Trump’s Asylum Ban 2.0 Is Broadest Attack Yet on the Asylum Process

Today Trump’s team announced its broadest assault yet on the asylum process: a regulatory change filed with the Federal Register saying that anyone who passes through another country to reach the United States would be ineligible to claim asylum here. Because it is an interim rule, it does not need to go through the regular and lengthy approval process. As a result, unless the courts intervene, at the stroke of a pen Trump will have gutted decades of American asylum and immigration policy, essentially preventing all Central Americans from claiming asylum.

This assault is in keeping with the most important trend of the last few months: Trump’s ramped-up nativism, and his bending of the Federal bureaucracies to his will on the matter.

For the first couple of years of Trump’s presidency, if there was a saving grace, it was the sheer incompetence of the administration. Time and again, it pushed ghastly policies, and time and again those policies fell flat largely because they were worded sloppily, implemented badly and generally open to judicial challenge. The administration’s shrill and grating bark was, from out the gate, somewhat worse than its bite.

As we approach the three-quarter mark, with the presidential election not much more than a year away, the Trump administration’s policies are still poorly worded and still open to court challenge but their implementation mechanisms have been greased. Particularly when it comes to anti-immigrant policies, we are now seeing a coordinated effort, across agencies and government departments, to shift the country dramatically in a nativist direction.

In the final year before the election, Trump is drumming up a continued sense of crisis around the border and immigration, portraying immigrants as invaders and arguing that the most coercive and cruel policies are justified in repelling them.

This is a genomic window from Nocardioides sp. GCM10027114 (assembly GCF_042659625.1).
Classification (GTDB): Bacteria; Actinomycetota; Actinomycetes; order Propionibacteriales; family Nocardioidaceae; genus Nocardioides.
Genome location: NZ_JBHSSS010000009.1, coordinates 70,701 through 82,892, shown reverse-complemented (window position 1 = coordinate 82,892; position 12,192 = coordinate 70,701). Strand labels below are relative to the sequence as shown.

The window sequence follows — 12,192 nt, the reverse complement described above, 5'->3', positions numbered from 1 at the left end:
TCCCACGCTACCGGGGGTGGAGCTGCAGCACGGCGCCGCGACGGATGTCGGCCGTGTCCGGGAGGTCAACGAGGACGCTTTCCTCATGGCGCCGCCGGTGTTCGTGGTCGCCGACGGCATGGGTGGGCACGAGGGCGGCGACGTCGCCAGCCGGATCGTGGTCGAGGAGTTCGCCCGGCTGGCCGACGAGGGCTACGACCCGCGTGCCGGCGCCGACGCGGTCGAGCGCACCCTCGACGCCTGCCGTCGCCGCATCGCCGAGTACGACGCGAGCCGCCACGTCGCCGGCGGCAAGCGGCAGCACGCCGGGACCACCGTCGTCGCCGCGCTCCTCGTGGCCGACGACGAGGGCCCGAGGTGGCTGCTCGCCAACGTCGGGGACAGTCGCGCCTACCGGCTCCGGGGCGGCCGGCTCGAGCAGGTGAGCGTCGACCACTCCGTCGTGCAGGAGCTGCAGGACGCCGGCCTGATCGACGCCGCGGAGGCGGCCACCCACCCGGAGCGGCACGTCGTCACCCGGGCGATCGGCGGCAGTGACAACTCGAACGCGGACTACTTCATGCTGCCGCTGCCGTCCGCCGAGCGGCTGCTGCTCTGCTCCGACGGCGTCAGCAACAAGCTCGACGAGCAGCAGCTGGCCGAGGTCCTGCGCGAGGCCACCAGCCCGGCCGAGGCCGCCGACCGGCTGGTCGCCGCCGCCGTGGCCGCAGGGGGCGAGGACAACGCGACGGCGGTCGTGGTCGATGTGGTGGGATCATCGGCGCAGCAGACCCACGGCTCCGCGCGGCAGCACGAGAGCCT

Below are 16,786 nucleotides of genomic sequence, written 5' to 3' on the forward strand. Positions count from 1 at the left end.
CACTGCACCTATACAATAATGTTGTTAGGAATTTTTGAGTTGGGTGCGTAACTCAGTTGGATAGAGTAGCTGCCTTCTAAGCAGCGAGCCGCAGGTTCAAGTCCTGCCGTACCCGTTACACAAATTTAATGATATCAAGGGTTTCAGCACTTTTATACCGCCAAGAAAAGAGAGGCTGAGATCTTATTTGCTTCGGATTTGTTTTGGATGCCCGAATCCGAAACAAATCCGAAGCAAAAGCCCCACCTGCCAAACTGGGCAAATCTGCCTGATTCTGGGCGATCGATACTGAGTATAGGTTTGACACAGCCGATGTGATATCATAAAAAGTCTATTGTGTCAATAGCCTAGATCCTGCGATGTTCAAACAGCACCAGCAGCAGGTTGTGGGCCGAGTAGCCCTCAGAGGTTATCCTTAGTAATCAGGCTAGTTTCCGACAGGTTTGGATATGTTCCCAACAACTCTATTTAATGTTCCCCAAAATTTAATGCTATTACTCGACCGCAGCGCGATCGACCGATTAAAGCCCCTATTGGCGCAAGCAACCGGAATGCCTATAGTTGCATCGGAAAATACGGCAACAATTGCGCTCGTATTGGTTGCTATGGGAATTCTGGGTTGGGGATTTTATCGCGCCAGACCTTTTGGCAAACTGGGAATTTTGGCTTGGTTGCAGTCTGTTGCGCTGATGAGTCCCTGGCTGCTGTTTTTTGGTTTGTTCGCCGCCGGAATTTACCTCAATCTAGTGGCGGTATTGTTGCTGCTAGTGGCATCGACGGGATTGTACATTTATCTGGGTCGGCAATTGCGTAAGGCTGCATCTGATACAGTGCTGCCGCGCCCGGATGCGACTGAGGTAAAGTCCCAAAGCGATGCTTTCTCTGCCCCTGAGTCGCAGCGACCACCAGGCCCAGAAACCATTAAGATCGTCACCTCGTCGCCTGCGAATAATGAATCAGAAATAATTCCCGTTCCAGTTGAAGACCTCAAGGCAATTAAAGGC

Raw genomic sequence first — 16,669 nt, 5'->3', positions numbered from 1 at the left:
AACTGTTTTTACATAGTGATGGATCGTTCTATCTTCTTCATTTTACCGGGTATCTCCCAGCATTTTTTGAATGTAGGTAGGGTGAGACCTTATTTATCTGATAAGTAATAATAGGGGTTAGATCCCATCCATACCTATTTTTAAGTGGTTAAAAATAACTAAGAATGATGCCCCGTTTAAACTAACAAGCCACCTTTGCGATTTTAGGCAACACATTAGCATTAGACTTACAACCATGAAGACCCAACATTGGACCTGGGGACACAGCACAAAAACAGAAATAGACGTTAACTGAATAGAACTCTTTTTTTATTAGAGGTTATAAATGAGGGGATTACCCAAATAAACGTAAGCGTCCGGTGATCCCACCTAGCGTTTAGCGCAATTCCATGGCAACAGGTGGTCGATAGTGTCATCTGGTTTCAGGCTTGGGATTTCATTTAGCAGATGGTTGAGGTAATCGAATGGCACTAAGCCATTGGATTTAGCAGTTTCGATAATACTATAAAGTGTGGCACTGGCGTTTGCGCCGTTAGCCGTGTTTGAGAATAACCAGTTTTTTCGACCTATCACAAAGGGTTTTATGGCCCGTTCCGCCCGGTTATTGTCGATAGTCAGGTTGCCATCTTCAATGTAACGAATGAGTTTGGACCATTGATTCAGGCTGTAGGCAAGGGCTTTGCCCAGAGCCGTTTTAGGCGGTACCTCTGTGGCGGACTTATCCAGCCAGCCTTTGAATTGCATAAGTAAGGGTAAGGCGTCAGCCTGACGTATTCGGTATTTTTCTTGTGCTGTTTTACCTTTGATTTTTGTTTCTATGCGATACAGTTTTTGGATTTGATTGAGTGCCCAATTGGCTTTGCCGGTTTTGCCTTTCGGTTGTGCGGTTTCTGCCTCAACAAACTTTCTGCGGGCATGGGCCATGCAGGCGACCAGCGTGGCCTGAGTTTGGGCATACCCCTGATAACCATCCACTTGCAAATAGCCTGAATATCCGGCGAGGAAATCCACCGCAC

We see the consequences most explicitly in the prison camps along the border so crowded with hungry, sick, terrified people that the shameful images leaking out resemble photos of the Bosnian-Serb-run Omarska concentration camp during the Balkan wars of the early 1990s. And we see it, too, in indiscriminate, dragnet, ICE raids launched into poor, immigrant neighborhoods in the country’s big cities. In spirit, we are, as a country, mass producing nightmares stamped with the seal of approval of the U.S. government.

Meanwhile, the administration’s regulatory changes are slowly and deeply implementing Trump’s nativist push. Trump’s White House is directing the entire administrative apparatus of the United States government to maximize its efforts to limit immigrants’ – and their family members’ — access to any and all benefits, and to consider use of such benefits as grounds for deportation.

Last year, the Department of Homeland Security unveiled a rule change in how its agencies interpreted “public charge,” the likelihood that an immigrant or would-be immigrant is or will be a “burden” on state finances. Historically, that definition of public charge has been largely limited to reliance on cash welfare; it has never been used to render immigrants ineligible for emergency food or health or housing assistance. Under the new definition, use of any of these additional forms of assistance would also render a person vulnerable to deportation or, for would-be immigrants, if they were deemed likely to use these forms of assistance in the future, to denial of entry in the first place.